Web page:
2019 studentship recipients announced
Our PhD studentship scheme is a vital part of our funding strategy and represents a crucial investment in the future of brain research. By nurturing the development of promising young researchers we are building much-needed capacity in our priority research areas.
We are delighted to announce that this year's awards have gone to Haya Akkad and Olivia Grech. These two outstanding scientists are now embarking upon their PhD research and we are looking forward to following their progress over the next three years, and beyond.
Selecting the most promising candidates
As usual, we received many more high quality applications this year than we could afford to fund. The members of our Scientific Advisory Panel have the difficult task of working through the applications to select the most promising candidates.
Short-listed applications are sent out to experts in the relevant fields of research in order to gain independent assessments of the proposed research, its feasibility, and the likelihood of achieving decisive results.
Candidates then come face to face with the Panel for the final stage of assessment, to present and discuss their project.
Haya Akkad: Boosting speech recovery after stroke
Haya Akkad was awarded a studentship to enable her to pursue research aimed at improving recovery in patients left with speech and language impairments after stroke.
Based at UCL Institute of Cognitive Neuroscience, and working with patients from the National Hospital for Neurology and Neurosurgery, Haya will be exploring whether a form of non-invasive electrical brain known as tACS can boost the effects of speech and language therapy.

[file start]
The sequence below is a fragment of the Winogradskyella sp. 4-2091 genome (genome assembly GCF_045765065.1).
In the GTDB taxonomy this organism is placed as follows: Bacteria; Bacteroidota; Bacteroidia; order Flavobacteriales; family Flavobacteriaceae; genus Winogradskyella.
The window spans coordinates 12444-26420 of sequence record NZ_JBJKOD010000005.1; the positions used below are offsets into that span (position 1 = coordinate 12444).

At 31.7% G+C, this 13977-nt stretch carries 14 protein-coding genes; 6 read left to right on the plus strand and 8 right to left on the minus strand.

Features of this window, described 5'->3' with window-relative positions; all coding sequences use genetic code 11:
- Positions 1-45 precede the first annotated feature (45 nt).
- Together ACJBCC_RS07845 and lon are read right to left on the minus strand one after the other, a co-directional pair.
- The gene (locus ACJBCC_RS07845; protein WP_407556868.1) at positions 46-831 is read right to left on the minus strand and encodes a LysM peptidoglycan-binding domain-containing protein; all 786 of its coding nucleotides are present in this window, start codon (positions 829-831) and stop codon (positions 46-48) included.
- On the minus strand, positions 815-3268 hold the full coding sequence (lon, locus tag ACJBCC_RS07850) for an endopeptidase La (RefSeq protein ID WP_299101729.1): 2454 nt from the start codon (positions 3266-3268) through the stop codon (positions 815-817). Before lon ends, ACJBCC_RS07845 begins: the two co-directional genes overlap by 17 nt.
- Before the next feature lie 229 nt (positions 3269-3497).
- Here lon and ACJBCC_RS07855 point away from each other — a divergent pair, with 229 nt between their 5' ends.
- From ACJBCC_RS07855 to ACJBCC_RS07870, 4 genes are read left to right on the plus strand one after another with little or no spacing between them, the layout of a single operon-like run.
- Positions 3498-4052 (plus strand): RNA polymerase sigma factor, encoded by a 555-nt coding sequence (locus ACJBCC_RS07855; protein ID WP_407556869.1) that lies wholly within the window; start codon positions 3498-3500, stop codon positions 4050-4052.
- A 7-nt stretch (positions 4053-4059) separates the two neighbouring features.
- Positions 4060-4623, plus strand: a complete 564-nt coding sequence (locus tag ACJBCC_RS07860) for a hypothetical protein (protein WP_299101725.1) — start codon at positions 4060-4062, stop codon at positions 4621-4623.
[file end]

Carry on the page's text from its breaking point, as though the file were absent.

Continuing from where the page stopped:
It is hoped that this proof-of-concept study will lead to a wider scale clinical trial to boost speech recovery in stroke patients. This has potential for great impact on patient well-being and quality of life.
Olivia Grech: Understanding headache in Idiopathic intracranial hypertension
Meanwhile, Olivia Grech will be pursuing research into the disabling headache disorder Idiopathic intracranial hypertension (IIH).
Working in one of the UK's leading headache labs, at the University of Birmingham, Olivia will be studying the underlying disease mechanisms and evaluating how these can be modified using existing drugs.
This will provide evidence for translation into much-needed IIH headache therapies.
Funding this work
We rely on the phenomenal generosity of our supporters to fund these studentships.
The amazing people who fundraise for us usually have a deeply personal motivation for doing so. People run marathons, climb mountains, bake cakes, host concerts, and do all manner of crazy things - because they know first hand how devastating neurological conditions can be and they want to be part of the solution.
If you would like to fundraise to help accelerate the pace of brain research, find out more here.
And if you would like to find out how to apply for funding under our studentship scheme, our 2019/20 call is now live.